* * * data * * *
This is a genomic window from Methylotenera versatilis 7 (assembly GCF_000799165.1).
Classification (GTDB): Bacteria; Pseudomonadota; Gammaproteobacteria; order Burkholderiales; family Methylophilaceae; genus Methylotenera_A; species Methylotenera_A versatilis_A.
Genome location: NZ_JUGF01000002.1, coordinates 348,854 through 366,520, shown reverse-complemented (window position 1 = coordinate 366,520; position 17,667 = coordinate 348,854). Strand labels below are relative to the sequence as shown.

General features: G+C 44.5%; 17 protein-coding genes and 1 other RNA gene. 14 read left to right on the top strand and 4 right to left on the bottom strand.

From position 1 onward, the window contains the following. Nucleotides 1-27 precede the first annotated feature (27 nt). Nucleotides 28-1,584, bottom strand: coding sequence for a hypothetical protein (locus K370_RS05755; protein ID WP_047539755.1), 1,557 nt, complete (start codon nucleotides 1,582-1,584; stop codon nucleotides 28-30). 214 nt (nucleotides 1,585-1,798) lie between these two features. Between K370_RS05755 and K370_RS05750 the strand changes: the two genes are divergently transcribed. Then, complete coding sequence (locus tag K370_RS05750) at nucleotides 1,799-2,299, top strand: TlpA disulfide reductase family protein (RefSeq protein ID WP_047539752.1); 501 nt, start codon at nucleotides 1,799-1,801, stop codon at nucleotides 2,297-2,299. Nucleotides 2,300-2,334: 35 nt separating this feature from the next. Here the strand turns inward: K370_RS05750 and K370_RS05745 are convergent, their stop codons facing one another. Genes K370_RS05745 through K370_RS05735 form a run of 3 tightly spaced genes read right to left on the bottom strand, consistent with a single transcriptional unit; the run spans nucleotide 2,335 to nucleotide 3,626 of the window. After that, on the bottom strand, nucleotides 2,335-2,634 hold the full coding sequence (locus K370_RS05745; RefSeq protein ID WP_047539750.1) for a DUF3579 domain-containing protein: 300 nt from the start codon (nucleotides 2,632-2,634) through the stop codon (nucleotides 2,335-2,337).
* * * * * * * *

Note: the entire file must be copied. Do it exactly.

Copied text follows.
This is a genomic window from Methylotenera versatilis 7 (assembly GCF_000799165.1).
Classification (GTDB): Bacteria; Pseudomonadota; Gammaproteobacteria; order Burkholderiales; family Methylophilaceae; genus Methylotenera_A; species Methylotenera_A versatilis_A.
Genome location: NZ_JUGF01000002.1, coordinates 348,854 through 366,520, shown reverse-complemented (window position 1 = coordinate 366,520; position 17,667 = coordinate 348,854). Strand labels below are relative to the sequence as shown.

General features: G+C 44.5%; 17 protein-coding genes and 1 other RNA gene. 14 read left to right on the top strand and 4 right to left on the bottom strand.

From position 1 onward, the window contains the following. Nucleotides 1-27 precede the first annotated feature (27 nt). Nucleotides 28-1,584, bottom strand: coding sequence for a hypothetical protein (locus K370_RS05755; protein ID WP_047539755.1), 1,557 nt, complete (start codon nucleotides 1,582-1,584; stop codon nucleotides 28-30). 214 nt (nucleotides 1,585-1,798) lie between these two features. Between K370_RS05755 and K370_RS05750 the strand changes: the two genes are divergently transcribed. Then, complete coding sequence (locus tag K370_RS05750) at nucleotides 1,799-2,299, top strand: TlpA disulfide reductase family protein (RefSeq protein ID WP_047539752.1); 501 nt, start codon at nucleotides 1,799-1,801, stop codon at nucleotides 2,297-2,299. Nucleotides 2,300-2,334: 35 nt separating this feature from the next. Here the strand turns inward: K370_RS05750 and K370_RS05745 are convergent, their stop codons facing one another. Genes K370_RS05745 through K370_RS05735 form a run of 3 tightly spaced genes read right to left on the bottom strand, consistent with a single transcriptional unit; the run spans nucleotide 2,335 to nucleotide 3,626 of the window. After that, on the bottom strand, nucleotides 2,335-2,634 hold the full coding sequence (locus K370_RS05745; RefSeq protein ID WP_047539750.1) for a DUF3579 domain-containing protein: 300 nt from the start codon (nucleotides 2,632-2,634) through the stop codon (nucleotides 2,335-2,337).